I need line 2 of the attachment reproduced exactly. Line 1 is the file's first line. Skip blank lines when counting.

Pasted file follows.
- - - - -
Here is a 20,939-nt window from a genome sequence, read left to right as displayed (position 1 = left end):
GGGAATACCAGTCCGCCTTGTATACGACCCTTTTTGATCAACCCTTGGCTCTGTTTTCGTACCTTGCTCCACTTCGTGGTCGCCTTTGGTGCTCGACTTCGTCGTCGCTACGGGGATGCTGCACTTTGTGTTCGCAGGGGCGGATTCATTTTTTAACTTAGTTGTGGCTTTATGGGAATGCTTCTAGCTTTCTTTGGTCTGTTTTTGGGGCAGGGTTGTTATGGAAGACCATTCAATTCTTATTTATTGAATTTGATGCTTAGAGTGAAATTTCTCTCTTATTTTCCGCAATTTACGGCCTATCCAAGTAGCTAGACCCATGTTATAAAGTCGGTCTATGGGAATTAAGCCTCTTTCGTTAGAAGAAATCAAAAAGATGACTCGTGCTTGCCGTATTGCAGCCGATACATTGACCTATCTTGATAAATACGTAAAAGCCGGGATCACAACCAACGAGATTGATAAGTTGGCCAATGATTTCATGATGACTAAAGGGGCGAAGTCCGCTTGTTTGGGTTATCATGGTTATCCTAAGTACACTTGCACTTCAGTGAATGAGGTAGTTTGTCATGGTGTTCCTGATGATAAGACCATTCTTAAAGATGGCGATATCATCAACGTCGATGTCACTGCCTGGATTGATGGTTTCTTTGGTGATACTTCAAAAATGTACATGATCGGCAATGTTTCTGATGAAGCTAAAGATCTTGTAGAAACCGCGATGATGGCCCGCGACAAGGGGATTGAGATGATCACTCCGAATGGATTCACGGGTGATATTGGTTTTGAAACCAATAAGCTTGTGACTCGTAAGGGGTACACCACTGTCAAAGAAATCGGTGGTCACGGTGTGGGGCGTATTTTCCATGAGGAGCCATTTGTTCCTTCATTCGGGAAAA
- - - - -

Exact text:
GGGAATACCAGTCCGCCTTGTATACGACCCTTTTTGATCAACCCTTGGCTCTGTTTTCGTACCTTGCTCCACTTCGTGGTCGCCTTTGGTGCTCGACTTCGTCGTCGCTACGGGGATGCTGCACTTTGTGTTCGCAGGGGCGGATTCATTTTTTAACTTAGTTGTGGCTTTATGGGAATGCTTCTAGCTTTCTTTGGTCTGTTTTTGGGGCAGGGTTGTTATGGAAGACCATTCAATTCTTATTTATTGAATTTGATGCTTAGAGTGAAATTTCTCTCTTATTTTCCGCAATTTACGGCCTATCCAAGTAGCTAGACCCATGTTATAAAGTCGGTCTATGGGAATTAAGCCTCTTTCGTTAGAAGAAATCAAAAAGATGACTCGTGCTTGCCGTATTGCAGCCGATACATTGACCTATCTTGATAAATACGTAAAAGCCGGGATCACAACCAACGAGATTGATAAGTTGGCCAATGATTTCATGATGACTAAAGGGGCGAAGTCCGCTTGTTTGGGTTATCATGGTTATCCTAAGTACACTTGCACTTCAGTGAATGAGGTAGTTTGTCATGGTGTTCCTGATGATAAGACCATTCTTAAAGATGGCGATATCATCAACGTCGATGTCACTGCCTGGATTGATGGTTTCTTTGGTGATACTTCAAAAATGTACATGATCGGCAATGTTTCTGATGAAGCTAAAGATCTTGTAGAAACCGCGATGATGGCCCGCGACAAGGGGATTGAGATGATCACTCCGAATGGATTCACGGGTGATATTGGTTTTGAAACCAATAAGCTTGTGACTCGTAAGGGGTACACCACTGTCAAAGAAATCGGTGGTCACGGTGTGGGGCGTATTTTCCATGAGGAGCCATTTGTTCCTTCATTCGGGAAAA